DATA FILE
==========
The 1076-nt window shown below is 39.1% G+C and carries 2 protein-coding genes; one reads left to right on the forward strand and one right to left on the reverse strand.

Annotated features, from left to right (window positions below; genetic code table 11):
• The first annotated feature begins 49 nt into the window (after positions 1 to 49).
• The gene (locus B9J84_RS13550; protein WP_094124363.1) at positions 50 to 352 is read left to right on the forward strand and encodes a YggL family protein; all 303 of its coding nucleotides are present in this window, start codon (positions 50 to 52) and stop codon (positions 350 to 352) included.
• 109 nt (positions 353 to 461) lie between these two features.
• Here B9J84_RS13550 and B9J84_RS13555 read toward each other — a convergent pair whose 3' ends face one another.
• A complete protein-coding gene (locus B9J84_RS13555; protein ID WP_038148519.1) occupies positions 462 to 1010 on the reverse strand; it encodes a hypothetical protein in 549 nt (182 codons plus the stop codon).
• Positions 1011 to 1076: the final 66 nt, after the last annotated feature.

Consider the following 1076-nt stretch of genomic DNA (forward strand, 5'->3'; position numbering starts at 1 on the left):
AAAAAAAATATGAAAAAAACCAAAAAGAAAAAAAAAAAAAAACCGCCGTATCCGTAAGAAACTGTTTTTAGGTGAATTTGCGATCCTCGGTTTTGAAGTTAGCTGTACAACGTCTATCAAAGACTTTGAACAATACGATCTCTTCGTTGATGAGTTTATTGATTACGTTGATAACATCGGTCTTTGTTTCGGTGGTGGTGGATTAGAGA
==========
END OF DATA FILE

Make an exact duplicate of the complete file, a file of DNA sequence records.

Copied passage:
The 1076-nt window shown below is 39.1% G+C and carries 2 protein-coding genes; one reads left to right on the forward strand and one right to left on the reverse strand.

Annotated features, from left to right (window positions below; genetic code table 11):
• The first annotated feature begins 49 nt into the window (after positions 1 to 49).
• The gene (locus B9J84_RS13550; protein WP_094124363.1) at positions 50 to 352 is read left to right on the forward strand and encodes a YggL family protein; all 303 of its coding nucleotides are present in this window, start codon (positions 50 to 52) and stop codon (positions 350 to 352) included.
• 109 nt (positions 353 to 461) lie between these two features.
• Here B9J84_RS13550 and B9J84_RS13555 read toward each other — a convergent pair whose 3' ends face one another.
• A complete protein-coding gene (locus B9J84_RS13555; protein ID WP_038148519.1) occupies positions 462 to 1010 on the reverse strand; it encodes a hypothetical protein in 549 nt (182 codons plus the stop codon).
• Positions 1011 to 1076: the final 66 nt, after the last annotated feature.

Consider the following 1076-nt stretch of genomic DNA (forward strand, 5'->3'; position numbering starts at 1 on the left):
AAAAAAAATATGAAAAAAACCAAAAAGAAAAAAAAAAAAAAACCGCCGTATCCGTAAGAAACTGTTTTTAGGTGAATTTGCGATCCTCGGTTTTGAAGTTAGCTGTACAACGTCTATCAAAGACTTTGAACAATACGATCTCTTCGTTGATGAGTTTATTGATTACGTTGATAACATCGGTCTTTGTTTCGGTGGTGGTGGATTAGAGA